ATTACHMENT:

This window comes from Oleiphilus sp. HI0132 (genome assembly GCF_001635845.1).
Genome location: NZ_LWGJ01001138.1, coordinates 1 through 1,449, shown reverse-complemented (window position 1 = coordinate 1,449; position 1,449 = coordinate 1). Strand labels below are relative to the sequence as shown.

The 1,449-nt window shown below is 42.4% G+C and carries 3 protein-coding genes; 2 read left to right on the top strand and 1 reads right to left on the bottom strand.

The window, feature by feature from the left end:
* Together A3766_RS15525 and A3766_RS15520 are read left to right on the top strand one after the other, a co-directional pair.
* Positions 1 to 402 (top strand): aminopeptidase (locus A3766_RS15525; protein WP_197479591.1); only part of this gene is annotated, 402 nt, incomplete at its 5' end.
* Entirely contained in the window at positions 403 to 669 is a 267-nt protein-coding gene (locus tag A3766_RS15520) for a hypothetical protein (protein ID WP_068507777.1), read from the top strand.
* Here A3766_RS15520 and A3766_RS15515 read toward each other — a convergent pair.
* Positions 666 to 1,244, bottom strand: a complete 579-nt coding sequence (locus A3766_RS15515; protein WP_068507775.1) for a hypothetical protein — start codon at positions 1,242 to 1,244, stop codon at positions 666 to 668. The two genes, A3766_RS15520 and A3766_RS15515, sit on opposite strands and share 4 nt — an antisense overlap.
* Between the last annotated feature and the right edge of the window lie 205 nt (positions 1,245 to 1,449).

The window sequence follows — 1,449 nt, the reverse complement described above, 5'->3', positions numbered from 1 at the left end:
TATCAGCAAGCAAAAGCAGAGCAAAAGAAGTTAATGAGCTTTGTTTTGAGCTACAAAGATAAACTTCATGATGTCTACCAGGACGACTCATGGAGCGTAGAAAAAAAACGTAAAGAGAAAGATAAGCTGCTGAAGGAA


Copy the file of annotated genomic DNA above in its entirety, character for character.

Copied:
This window comes from Oleiphilus sp. HI0132 (genome assembly GCF_001635845.1).
Genome location: NZ_LWGJ01001138.1, coordinates 1 through 1,449, shown reverse-complemented (window position 1 = coordinate 1,449; position 1,449 = coordinate 1). Strand labels below are relative to the sequence as shown.

The 1,449-nt window shown below is 42.4% G+C and carries 3 protein-coding genes; 2 read left to right on the top strand and 1 reads right to left on the bottom strand.

The window, feature by feature from the left end:
* Together A3766_RS15525 and A3766_RS15520 are read left to right on the top strand one after the other, a co-directional pair.
* Positions 1 to 402 (top strand): aminopeptidase (locus A3766_RS15525; protein WP_197479591.1); only part of this gene is annotated, 402 nt, incomplete at its 5' end.
* Entirely contained in the window at positions 403 to 669 is a 267-nt protein-coding gene (locus tag A3766_RS15520) for a hypothetical protein (protein ID WP_068507777.1), read from the top strand.
* Here A3766_RS15520 and A3766_RS15515 read toward each other — a convergent pair.
* Positions 666 to 1,244, bottom strand: a complete 579-nt coding sequence (locus A3766_RS15515; protein WP_068507775.1) for a hypothetical protein — start codon at positions 1,242 to 1,244, stop codon at positions 666 to 668. The two genes, A3766_RS15520 and A3766_RS15515, sit on opposite strands and share 4 nt — an antisense overlap.
* Between the last annotated feature and the right edge of the window lie 205 nt (positions 1,245 to 1,449).

The window sequence follows — 1,449 nt, the reverse complement described above, 5'->3', positions numbered from 1 at the left end:
TATCAGCAAGCAAAAGCAGAGCAAAAGAAGTTAATGAGCTTTGTTTTGAGCTACAAAGATAAACTTCATGATGTCTACCAGGACGACTCATGGAGCGTAGAAAAAAAACGTAAAGAGAAAGATAAGCTGCTGAAGGAA